B. Alphabetical Strings
time limit per test
2 seconds
memory limit per test
512 megabytes
input
standard input
output
standard output

A string $s$ of length $n$ ($1 \le n \le 26$) is called alphabetical if it can be obtained using the following algorithm:

• first, write an empty string to $s$ (i.e. perform the assignment $s$ := "");
• then perform the next step $n$ times;
• at the $i$-th step take $i$-th lowercase letter of the Latin alphabet and write it either to the left of the string $s$ or to the right of the string $s$ (i.e. perform the assignment $s$ := $c+s$ or $s$ := $s+c$, where $c$ is the $i$-th letter of the Latin alphabet).

In other words, iterate over the $n$ first letters of the Latin alphabet starting from 'a' and etc. Each time we prepend a letter to the left of the string $s$ or append a letter to the right of the string $s$. Strings that can be obtained in that way are alphabetical.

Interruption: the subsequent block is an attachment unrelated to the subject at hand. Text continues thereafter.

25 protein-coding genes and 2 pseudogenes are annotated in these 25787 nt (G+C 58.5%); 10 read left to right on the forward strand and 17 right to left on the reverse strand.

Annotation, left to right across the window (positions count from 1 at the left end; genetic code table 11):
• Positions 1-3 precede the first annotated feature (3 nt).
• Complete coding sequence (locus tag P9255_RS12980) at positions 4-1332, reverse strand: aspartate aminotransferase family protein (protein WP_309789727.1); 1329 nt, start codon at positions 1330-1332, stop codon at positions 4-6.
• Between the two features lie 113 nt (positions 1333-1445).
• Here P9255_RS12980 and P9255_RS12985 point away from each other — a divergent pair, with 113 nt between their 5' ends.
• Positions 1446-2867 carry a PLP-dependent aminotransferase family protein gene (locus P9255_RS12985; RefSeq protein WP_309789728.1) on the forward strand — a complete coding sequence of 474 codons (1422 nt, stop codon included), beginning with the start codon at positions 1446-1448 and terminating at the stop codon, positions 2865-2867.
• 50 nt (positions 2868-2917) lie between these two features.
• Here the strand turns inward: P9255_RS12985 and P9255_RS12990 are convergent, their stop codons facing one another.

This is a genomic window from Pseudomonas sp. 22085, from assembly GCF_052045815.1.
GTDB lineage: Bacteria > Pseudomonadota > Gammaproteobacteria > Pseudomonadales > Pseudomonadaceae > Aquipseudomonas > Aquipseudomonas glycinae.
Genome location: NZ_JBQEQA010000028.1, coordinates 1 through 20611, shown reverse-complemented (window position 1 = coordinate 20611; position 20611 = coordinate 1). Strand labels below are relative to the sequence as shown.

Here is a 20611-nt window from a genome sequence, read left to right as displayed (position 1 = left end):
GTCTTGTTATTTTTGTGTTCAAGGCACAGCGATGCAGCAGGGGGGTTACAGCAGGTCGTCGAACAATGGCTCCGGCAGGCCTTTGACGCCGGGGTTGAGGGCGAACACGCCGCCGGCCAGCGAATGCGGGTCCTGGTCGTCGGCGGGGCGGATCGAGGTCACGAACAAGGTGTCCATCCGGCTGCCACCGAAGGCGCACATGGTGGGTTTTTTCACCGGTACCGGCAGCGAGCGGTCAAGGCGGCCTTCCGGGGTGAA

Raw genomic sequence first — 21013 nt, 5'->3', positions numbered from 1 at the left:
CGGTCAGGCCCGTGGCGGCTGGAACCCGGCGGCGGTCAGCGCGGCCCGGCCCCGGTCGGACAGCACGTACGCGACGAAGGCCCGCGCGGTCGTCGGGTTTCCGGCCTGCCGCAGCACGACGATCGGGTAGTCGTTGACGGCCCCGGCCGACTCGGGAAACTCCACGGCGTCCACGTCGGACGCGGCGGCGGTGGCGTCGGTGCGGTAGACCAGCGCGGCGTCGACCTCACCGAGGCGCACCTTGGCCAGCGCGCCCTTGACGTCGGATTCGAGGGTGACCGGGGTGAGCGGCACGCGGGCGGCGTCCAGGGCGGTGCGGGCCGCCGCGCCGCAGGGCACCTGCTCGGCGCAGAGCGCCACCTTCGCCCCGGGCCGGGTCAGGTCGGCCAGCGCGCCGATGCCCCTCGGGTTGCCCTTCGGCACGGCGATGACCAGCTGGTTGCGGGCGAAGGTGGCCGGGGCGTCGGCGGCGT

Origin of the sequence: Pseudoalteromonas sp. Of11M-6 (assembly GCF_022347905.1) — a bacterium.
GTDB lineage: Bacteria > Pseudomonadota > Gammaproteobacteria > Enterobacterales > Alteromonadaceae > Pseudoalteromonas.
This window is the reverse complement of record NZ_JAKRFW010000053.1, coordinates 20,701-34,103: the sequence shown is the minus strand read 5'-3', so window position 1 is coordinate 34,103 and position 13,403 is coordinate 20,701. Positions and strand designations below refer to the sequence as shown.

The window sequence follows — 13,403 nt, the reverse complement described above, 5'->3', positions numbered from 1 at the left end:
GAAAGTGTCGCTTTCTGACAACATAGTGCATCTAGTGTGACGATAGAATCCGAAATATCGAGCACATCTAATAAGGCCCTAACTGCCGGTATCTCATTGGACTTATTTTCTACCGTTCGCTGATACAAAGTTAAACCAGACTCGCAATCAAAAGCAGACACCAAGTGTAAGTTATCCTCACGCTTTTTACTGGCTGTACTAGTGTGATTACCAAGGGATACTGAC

For example, the following strings are alphabetical: "a", "ba", "ab", "bac" and "ihfcbadeg". The following strings are not alphabetical: "z", "aa", "ca", "acb", "xyz" and "ddcba".

From the given string, determine if it is alphabetical.

Input

The first line contains one integer $t$ ($1 \le t \le 10^4$) — the number of test cases. Then $t$ test cases follow.

Each test case is written on a separate line that contains one string $s$. String $s$ consists of lowercase letters of the Latin alphabet and has a length between $1$ and $26$, inclusive.

Output

Output $t$ lines, each of them must contain the answer to the corresponding test case. Output YES if the given string $s$ is alphabetical and NO otherwise.

You can output YES and NO in any case (for example, strings yEs, yes, Yes and YES will be recognized as a positive answer).

Example
Input
11
a
ba
ab
bac
z
aa
ca
acb
xyz
ddcba

Output
YES
YES
YES
YES
YES
NO
NO
NO
NO
NO
NO

Note

The example contains test cases from the main part of the condition.